Black box technology has got a bad press, particularly amongst younger drivers, for being a sort of digital ‘Big Brother’ – seen as a technological method to encroach upon young drivers’ new-found independence and freedom to drive solo. The information collected by the black box is not only fed back to the insurance company, but also back to the driver’s parents (if they so please), enhancing the perception of Big Brother sitting on your dashboard.

Though black box technology may not be viewed favourably by many young drivers, I do believe that its presence within the vehicle will have the effect of making the driver more cautious and less likely to take risks, as not only will the in-car ‘spy camera’ pick it up, but it will also inform mum and dad, and could also result in an increase in next year’s insurance premium. For this reason, I believe that black boxes have the potential to make a real difference to the accident stats of young drivers, and therefore also to their insurance premiums.

What impresses you most about the IAM’s Skill For Life programme?

I took my Skill for Life when I was 17. It is a fact that people in the 17 to 24 category are the most unsafe on the roads, and that one in five young drivers will have a crash within their first year of driving. I am proud to say that I have never been involved in a collision, and I do put this largely down to my Advanced Driving qualification.

Skill for Life isn’t about teaching you to be over-cautious or hyper-vigilant – it is about coaching you in how to handle your vehicle, how to observe and plan ahead, how to get the best out of the roads and, most importantly, in having confidence. Upon passing the driving test, the majority of people will feel nervous about the prospect of solo driving and venturing out onto roads that they are unfamiliar with, in conditions that they have not experienced before. Advanced Driving builds on your driving skills to make you the safest and most positive you can be, which will in turn prepare you to be able to handle any kind of driving condition you come across.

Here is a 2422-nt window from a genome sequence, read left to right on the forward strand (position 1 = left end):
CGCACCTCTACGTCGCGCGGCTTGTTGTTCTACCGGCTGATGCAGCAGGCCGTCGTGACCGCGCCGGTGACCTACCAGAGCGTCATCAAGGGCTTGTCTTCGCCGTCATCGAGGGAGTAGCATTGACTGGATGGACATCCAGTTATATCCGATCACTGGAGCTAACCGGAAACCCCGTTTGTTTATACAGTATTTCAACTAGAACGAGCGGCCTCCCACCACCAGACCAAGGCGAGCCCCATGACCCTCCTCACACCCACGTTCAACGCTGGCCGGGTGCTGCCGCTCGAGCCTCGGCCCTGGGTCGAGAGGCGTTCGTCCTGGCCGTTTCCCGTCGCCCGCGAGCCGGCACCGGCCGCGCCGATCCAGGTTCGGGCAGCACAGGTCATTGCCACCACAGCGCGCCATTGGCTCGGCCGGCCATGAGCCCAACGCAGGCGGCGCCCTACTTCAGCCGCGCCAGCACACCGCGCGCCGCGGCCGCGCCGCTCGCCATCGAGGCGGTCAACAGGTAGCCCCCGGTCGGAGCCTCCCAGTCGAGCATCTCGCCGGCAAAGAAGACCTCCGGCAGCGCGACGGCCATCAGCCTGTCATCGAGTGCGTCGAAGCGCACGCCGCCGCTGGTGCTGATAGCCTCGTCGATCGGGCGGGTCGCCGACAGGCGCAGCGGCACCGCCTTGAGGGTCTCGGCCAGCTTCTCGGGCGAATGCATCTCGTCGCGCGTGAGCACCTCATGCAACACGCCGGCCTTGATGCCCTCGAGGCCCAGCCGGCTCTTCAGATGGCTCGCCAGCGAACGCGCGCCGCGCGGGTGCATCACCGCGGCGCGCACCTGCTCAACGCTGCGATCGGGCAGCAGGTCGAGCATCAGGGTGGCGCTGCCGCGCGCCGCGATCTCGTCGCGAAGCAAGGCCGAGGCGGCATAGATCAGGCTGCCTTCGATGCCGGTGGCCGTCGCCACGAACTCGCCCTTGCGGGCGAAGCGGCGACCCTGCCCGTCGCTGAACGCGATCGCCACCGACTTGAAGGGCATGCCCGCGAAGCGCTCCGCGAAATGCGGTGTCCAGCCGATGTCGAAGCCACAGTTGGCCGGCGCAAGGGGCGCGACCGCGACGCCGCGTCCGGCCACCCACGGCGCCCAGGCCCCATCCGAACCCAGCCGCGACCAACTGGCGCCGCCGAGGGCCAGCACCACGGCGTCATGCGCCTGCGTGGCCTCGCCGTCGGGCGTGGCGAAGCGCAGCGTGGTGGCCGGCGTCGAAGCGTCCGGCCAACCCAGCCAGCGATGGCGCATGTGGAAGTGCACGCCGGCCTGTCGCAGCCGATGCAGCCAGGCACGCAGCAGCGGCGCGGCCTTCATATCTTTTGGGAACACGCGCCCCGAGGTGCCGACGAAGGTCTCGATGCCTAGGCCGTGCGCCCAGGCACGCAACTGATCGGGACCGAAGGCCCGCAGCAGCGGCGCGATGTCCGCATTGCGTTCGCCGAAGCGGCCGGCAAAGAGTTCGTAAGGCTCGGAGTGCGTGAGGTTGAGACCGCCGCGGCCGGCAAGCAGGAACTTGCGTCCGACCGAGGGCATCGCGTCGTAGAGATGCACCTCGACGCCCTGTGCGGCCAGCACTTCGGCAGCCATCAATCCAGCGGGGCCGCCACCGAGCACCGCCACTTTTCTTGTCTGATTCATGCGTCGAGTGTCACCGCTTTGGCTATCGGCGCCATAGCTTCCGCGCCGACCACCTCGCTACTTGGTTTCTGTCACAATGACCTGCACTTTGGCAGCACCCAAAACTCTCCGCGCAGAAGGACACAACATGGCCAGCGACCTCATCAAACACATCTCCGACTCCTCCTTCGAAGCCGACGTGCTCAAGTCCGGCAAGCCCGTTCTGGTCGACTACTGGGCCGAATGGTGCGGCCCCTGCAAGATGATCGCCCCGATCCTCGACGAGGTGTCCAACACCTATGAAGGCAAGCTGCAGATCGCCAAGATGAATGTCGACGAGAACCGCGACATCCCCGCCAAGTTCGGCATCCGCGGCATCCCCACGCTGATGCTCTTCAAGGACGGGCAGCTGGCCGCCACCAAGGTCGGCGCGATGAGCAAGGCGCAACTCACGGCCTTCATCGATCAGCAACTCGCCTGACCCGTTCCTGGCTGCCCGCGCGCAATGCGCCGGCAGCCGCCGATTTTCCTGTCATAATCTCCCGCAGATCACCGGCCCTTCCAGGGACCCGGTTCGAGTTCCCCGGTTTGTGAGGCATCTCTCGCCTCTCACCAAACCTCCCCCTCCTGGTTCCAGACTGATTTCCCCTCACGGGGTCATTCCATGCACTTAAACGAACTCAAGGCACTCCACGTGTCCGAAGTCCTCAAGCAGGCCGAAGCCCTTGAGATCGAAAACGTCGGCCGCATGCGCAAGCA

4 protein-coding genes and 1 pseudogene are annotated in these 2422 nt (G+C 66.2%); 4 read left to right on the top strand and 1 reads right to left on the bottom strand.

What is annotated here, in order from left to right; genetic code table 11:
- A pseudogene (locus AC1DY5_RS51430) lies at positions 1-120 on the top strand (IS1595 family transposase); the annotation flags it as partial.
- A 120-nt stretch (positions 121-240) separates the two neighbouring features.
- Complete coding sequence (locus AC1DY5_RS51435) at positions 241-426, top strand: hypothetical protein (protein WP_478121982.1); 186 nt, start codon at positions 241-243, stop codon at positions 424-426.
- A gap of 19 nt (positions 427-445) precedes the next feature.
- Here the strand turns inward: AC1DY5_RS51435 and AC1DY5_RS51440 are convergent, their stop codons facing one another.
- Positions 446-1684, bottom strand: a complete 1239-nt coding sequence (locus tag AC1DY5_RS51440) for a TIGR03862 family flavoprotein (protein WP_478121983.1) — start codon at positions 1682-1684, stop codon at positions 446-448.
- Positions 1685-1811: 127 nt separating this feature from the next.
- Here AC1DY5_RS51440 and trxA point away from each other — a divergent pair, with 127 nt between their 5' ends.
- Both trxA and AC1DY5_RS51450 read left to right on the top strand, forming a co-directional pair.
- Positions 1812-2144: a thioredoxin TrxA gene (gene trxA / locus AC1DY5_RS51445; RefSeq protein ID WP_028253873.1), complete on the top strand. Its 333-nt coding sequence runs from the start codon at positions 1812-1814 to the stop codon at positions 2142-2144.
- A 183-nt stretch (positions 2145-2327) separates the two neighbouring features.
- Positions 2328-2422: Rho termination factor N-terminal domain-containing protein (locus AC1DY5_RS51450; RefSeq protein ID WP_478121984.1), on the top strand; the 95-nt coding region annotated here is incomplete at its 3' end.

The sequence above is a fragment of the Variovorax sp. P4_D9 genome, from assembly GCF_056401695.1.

What advice would you give novice female motorists who are nervous about driving alone, or who have recently been involved in an accident?

Early in your driving career, it is likely that at one time or another you will feel nervous about driving with no one else in the vehicle. And being involved in a collision, however big or small, is likely to knock the confidence of even the most skilled driver.

Research has shown that the most common reason for a woman to seek out further driver training is to increase her confidence. IAM driver training is designed not only to teach you new skills and techniques, but more importantly to increase your confidence behind the wheel and to boost your enjoyment of driving. The more confidence you have, the less nervous you will feel about driving solo, or about venturing into unfamiliar territory, and so you will get a great deal more enjoyment out of your driving experience.

Alternatively, if further driver training is not something that is feasible for you, I would advise that the key to becoming a more confident driver is, quite simply, experience. Studies have shown that drivers beyond retirement age are some of the safest on the roads – this is due to their wealth of experience and knowledge that they have amassed during their driving careers. So, put simply, the more time you can spend out on different kinds of roads in different kinds of conditions, the better.

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Thank you Caroline for sharing your very foxy and well informed advice and views. It’s good to see that we have this level of knowledge and expertise making sure the media gets a balanced perspective when it comes to gender motoring matters.